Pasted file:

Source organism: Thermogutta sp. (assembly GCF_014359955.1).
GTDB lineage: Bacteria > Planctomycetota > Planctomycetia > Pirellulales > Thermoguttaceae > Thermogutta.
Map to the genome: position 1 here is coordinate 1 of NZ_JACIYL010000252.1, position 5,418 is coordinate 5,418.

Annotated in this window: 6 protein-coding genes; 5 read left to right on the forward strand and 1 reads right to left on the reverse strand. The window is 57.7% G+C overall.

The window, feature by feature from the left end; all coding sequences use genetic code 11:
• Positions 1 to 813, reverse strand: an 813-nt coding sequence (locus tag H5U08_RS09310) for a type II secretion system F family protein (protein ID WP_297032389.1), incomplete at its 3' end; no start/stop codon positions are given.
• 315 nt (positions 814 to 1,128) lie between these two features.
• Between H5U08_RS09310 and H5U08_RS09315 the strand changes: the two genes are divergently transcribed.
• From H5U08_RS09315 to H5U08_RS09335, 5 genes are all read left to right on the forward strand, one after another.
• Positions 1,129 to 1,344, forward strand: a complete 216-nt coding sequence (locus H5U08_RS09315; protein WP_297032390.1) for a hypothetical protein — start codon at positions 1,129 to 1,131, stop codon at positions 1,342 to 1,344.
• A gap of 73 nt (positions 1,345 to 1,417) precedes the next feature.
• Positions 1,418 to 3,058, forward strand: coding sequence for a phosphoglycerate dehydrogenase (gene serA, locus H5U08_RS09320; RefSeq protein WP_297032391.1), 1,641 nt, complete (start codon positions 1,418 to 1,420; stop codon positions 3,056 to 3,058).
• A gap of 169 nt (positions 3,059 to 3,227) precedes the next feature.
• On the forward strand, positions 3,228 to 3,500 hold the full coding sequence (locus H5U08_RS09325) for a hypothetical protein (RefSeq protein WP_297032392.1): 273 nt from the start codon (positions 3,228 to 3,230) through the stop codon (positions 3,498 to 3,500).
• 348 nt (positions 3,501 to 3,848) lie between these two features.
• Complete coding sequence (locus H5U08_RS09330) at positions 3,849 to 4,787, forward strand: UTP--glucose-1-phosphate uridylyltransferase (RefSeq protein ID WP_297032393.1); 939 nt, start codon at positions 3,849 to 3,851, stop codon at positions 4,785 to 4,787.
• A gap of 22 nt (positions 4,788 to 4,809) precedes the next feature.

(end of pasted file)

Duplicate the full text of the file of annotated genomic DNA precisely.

Source organism: Thermogutta sp. (assembly GCF_014359955.1).
GTDB lineage: Bacteria > Planctomycetota > Planctomycetia > Pirellulales > Thermoguttaceae > Thermogutta.
Map to the genome: position 1 here is coordinate 1 of NZ_JACIYL010000252.1, position 5,418 is coordinate 5,418.

Annotated in this window: 6 protein-coding genes; 5 read left to right on the forward strand and 1 reads right to left on the reverse strand. The window is 57.7% G+C overall.

The window, feature by feature from the left end; all coding sequences use genetic code 11:
• Positions 1 to 813, reverse strand: an 813-nt coding sequence (locus tag H5U08_RS09310) for a type II secretion system F family protein (protein ID WP_297032389.1), incomplete at its 3' end; no start/stop codon positions are given.
• 315 nt (positions 814 to 1,128) lie between these two features.
• Between H5U08_RS09310 and H5U08_RS09315 the strand changes: the two genes are divergently transcribed.
• From H5U08_RS09315 to H5U08_RS09335, 5 genes are all read left to right on the forward strand, one after another.
• Positions 1,129 to 1,344, forward strand: a complete 216-nt coding sequence (locus H5U08_RS09315; protein WP_297032390.1) for a hypothetical protein — start codon at positions 1,129 to 1,131, stop codon at positions 1,342 to 1,344.
• A gap of 73 nt (positions 1,345 to 1,417) precedes the next feature.
• Positions 1,418 to 3,058, forward strand: coding sequence for a phosphoglycerate dehydrogenase (gene serA, locus H5U08_RS09320; RefSeq protein WP_297032391.1), 1,641 nt, complete (start codon positions 1,418 to 1,420; stop codon positions 3,056 to 3,058).
• A gap of 169 nt (positions 3,059 to 3,227) precedes the next feature.
• On the forward strand, positions 3,228 to 3,500 hold the full coding sequence (locus H5U08_RS09325) for a hypothetical protein (RefSeq protein WP_297032392.1): 273 nt from the start codon (positions 3,228 to 3,230) through the stop codon (positions 3,498 to 3,500).
• 348 nt (positions 3,501 to 3,848) lie between these two features.
• Complete coding sequence (locus H5U08_RS09330) at positions 3,849 to 4,787, forward strand: UTP--glucose-1-phosphate uridylyltransferase (RefSeq protein ID WP_297032393.1); 939 nt, start codon at positions 3,849 to 3,851, stop codon at positions 4,785 to 4,787.
• A gap of 22 nt (positions 4,788 to 4,809) precedes the next feature.